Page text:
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There is one last point related to the justiﬁcation of the steps in a proof that is speciﬁc to this course in the foundations of geometry. We intend to build geometry on the real number system. Hence we will base many steps in our proofs on known facts about the real numbers. For example, if we have proved that x C z D y C z, we will want to conclude that x D y. Technically, this falls under the heading ‘‘by previous theorem,’’ but we will usually say something like ‘‘by algebra’’ when we bring in some fact about the algebra of real numbers.

This is a correct theorem. ) The contrapositive is this: If x2 Z 4, then however, is not correct. (x2 D 4 x Z 2. The contrapositive is a correct statement and is just a negative way of restating the original theorem. Consider another simple example: If x D 0, then x2 D 0. This time both the statement and its converse are true. Such statements are called biconditional statements and the phrase ‘‘if and only if’’ (abbreviated iff) is used to indicate that the implication goes both ways. In other words, P iff Q (or P 3 Q) means P * Q and Q * P.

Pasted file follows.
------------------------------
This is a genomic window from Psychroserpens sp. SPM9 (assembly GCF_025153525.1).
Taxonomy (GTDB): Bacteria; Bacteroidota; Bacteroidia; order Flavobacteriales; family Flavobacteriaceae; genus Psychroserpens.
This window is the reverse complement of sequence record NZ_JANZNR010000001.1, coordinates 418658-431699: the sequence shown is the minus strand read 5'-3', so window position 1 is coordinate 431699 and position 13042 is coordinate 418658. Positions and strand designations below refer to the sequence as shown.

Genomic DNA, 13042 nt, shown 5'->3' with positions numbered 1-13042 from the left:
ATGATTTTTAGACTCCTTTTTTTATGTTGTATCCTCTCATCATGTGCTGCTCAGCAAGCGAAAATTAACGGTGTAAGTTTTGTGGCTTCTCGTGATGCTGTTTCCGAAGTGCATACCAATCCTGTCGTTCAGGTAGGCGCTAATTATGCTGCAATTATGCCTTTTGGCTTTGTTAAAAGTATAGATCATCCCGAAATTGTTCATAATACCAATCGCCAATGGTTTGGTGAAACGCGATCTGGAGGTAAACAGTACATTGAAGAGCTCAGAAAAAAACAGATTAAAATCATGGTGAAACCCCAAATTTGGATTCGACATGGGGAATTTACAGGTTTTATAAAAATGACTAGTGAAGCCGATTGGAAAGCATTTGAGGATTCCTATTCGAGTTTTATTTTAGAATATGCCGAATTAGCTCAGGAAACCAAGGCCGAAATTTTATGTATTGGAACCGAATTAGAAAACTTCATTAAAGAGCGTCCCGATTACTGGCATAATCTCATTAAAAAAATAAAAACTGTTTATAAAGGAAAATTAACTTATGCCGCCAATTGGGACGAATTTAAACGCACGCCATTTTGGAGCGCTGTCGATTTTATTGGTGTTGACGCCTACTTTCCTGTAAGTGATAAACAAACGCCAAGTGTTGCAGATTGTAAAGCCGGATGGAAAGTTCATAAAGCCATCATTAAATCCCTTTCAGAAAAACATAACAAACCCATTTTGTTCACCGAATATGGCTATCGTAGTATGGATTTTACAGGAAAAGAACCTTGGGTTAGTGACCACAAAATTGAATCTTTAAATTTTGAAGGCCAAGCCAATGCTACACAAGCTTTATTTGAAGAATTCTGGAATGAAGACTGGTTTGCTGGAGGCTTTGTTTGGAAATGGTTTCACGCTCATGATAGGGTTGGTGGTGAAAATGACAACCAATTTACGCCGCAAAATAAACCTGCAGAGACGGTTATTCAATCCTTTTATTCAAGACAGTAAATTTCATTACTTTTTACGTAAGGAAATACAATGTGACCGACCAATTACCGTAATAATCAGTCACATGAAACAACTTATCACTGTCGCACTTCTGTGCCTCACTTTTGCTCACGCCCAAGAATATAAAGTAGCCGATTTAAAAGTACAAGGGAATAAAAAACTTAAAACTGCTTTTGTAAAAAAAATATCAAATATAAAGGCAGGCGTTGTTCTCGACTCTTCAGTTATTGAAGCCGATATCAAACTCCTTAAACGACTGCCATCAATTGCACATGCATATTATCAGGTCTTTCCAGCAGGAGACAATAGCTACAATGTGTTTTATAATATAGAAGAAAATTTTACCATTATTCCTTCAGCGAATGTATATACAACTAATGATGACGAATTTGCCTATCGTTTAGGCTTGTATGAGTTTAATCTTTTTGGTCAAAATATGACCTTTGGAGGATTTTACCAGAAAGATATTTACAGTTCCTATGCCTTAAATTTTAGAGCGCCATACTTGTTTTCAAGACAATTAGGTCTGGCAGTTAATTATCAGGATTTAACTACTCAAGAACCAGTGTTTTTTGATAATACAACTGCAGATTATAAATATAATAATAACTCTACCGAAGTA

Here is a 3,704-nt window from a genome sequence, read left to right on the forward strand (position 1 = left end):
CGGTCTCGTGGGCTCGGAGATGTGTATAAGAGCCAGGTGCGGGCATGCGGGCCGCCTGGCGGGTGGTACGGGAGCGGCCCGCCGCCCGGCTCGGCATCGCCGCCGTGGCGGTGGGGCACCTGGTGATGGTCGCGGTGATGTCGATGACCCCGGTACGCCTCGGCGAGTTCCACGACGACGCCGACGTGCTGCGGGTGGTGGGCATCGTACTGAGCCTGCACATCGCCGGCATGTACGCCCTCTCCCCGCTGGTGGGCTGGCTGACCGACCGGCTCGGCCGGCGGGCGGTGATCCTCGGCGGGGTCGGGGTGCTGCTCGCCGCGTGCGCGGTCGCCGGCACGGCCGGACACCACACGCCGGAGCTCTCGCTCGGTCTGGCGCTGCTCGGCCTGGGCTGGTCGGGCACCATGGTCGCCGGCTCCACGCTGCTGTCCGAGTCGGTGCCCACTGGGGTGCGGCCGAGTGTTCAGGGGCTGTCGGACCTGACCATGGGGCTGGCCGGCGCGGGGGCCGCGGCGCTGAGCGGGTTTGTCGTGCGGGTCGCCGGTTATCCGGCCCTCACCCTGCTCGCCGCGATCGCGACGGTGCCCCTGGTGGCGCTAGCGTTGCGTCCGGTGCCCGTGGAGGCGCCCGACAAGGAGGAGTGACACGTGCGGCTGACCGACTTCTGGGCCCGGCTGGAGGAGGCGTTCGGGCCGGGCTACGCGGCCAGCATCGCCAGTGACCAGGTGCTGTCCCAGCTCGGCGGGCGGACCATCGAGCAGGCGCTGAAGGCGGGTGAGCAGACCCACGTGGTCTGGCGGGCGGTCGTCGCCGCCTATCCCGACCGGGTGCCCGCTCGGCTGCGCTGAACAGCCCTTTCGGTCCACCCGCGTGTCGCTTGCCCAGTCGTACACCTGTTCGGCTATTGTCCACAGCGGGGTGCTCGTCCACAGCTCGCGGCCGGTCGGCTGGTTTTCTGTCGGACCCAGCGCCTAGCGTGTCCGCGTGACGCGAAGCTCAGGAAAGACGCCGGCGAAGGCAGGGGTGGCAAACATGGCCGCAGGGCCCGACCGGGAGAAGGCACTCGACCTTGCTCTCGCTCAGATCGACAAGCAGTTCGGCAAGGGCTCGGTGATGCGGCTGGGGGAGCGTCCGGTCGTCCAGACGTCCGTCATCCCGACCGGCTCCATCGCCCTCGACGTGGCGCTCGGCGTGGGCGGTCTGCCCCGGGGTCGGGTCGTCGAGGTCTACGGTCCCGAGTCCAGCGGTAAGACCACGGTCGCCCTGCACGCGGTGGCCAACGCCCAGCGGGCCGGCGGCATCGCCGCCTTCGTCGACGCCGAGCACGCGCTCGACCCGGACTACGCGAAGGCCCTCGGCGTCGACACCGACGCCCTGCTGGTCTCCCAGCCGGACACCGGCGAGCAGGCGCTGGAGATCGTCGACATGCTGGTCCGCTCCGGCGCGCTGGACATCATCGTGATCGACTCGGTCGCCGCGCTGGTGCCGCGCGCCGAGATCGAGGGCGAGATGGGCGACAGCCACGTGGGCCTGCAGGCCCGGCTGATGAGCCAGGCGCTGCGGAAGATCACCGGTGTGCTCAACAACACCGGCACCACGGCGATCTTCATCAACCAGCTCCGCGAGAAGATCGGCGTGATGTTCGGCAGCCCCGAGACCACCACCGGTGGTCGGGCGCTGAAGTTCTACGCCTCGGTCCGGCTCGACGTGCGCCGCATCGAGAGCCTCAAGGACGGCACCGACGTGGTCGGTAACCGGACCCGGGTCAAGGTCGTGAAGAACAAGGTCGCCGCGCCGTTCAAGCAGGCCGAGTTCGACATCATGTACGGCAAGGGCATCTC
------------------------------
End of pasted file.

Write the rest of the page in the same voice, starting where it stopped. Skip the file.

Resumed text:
They include such rules as the rules for negating compound statements that were described above and the rules for indirect proofs that will be described below. There is one last point related to the justiﬁcation of the steps in a proof that is speciﬁc to this course in the foundations of geometry. We intend to build geometry on the real number system. Hence we will base many steps in our proofs on known facts about the real numbers. For example, if we have proved that x C z D y C z, we will want to conclude that x D y.